Jays' McGowan set to start rehab
By KEN FIDLIN, QMI Agency
|Toronto Blue Jays pitcher Dustin McGowan sits on the bench during practice at their MLB American League spring training facility in Dunedin, Florida, February 23, 2011. (REUTERS/Mike Cassese)
Dustin McGowan is set to start a rehab assignment with the Dunedin Blue Jays, starting with a two-inning stint on Saturday.
McGowan, who hasn’t pitched in a big-league game in nearly three full years because of multiple surgeries, has been slowly working toward this moment when the clock once again starts ticking on his career.
From tomorrow, he will have 30 days to produce positive results that could lead him back to the majors. If there is a setback, the clock can still be re-set on further rehab assignments, so there remains no hard deadline, but this is definitely a milestone.
Just last week he had a tiny setback with forearm stiffness, but that has passed.
“When we talked about McGowan the other day, there was a quick red flag that he had a major setback,” said manager John Farrell. “It was just a matter of allowing him to get over some soreness in his forearm. He’s back on the mound and will start his major league rehab on Saturday.
“He’ll go two innings his next two outings and then he’ll go three innings after that. He’ll be on a five-day routine starting Saturday and beyond.”
Reliever Casey Janssen, recovering from a forearm strain, is scheduled to start a rehab assignment with Dunedin this week, as well.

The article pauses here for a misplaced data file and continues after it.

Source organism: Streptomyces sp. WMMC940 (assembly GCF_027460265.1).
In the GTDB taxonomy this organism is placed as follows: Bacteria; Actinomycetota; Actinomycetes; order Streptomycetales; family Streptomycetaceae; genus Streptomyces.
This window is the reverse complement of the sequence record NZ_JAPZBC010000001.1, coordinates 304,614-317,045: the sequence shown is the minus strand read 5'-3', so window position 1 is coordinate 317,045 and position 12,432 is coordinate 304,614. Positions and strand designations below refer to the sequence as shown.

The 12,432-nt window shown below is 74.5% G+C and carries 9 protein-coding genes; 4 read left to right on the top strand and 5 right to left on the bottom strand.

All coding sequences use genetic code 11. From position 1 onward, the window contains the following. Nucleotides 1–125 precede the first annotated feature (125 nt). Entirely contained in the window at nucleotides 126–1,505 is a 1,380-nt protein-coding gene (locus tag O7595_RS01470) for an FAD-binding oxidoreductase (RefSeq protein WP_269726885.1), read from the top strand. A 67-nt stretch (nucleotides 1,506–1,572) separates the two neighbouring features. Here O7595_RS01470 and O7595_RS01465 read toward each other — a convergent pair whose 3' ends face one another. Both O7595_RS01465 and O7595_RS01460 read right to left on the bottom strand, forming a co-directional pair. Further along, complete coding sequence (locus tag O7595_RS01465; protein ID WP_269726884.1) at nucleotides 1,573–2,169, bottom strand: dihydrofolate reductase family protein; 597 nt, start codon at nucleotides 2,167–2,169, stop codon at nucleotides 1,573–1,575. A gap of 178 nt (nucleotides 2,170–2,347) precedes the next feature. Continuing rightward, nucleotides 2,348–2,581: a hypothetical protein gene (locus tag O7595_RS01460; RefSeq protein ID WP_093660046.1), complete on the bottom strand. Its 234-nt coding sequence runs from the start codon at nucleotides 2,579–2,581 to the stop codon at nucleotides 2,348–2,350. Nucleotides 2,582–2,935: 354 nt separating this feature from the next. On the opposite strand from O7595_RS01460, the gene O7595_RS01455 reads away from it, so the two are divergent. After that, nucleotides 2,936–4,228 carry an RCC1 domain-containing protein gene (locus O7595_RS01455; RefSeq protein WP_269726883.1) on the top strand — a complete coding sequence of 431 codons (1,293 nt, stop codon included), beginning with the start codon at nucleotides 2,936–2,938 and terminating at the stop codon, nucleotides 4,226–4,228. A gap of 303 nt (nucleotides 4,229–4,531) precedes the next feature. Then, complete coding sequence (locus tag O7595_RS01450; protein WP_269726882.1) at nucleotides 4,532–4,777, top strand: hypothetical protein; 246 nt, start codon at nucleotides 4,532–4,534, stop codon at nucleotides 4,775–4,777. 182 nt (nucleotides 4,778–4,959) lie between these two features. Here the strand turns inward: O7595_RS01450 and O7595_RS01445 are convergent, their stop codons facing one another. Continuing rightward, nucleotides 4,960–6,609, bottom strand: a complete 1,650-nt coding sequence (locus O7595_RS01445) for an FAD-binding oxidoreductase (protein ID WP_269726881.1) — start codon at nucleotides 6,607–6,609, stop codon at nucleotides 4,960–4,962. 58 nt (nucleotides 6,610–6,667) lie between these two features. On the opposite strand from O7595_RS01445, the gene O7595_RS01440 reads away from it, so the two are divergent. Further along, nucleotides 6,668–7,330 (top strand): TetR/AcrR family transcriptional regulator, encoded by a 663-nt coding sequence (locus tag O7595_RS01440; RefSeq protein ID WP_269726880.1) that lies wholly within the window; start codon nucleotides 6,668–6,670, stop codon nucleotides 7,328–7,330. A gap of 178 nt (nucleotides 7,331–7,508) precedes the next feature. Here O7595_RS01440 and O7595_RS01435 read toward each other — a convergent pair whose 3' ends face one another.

Grinding It Out
When Jason Frasor tossed a scoreless eighth inning Wednesday, it was his 446th appearance as a Blue Jay, tying him with Tom Henke for second place on the Blue Jays all-time list.
In his eighth season with the Jays, Frasor, 33, is in line to become the Jays all-time appearance leader this month. He needs seven appearances to pass Duane Ward’s club record of 452 games.
One of the major keys to Brandon Morrow’s recent run of dominant pitching has been the development of his two-seam fastball to complement his four-seamer.
“He’s been able to get ahead by commanding his 91-mph fastball and then step on it at 96,” said Farrell. “Those are two drastically different pitches, even though they’re both fastballs.
“He’s had more consistent command of his fastball and better strike percentage, particularly first pitch. I think those very simple basic principles to pitching have provided him more consistency.”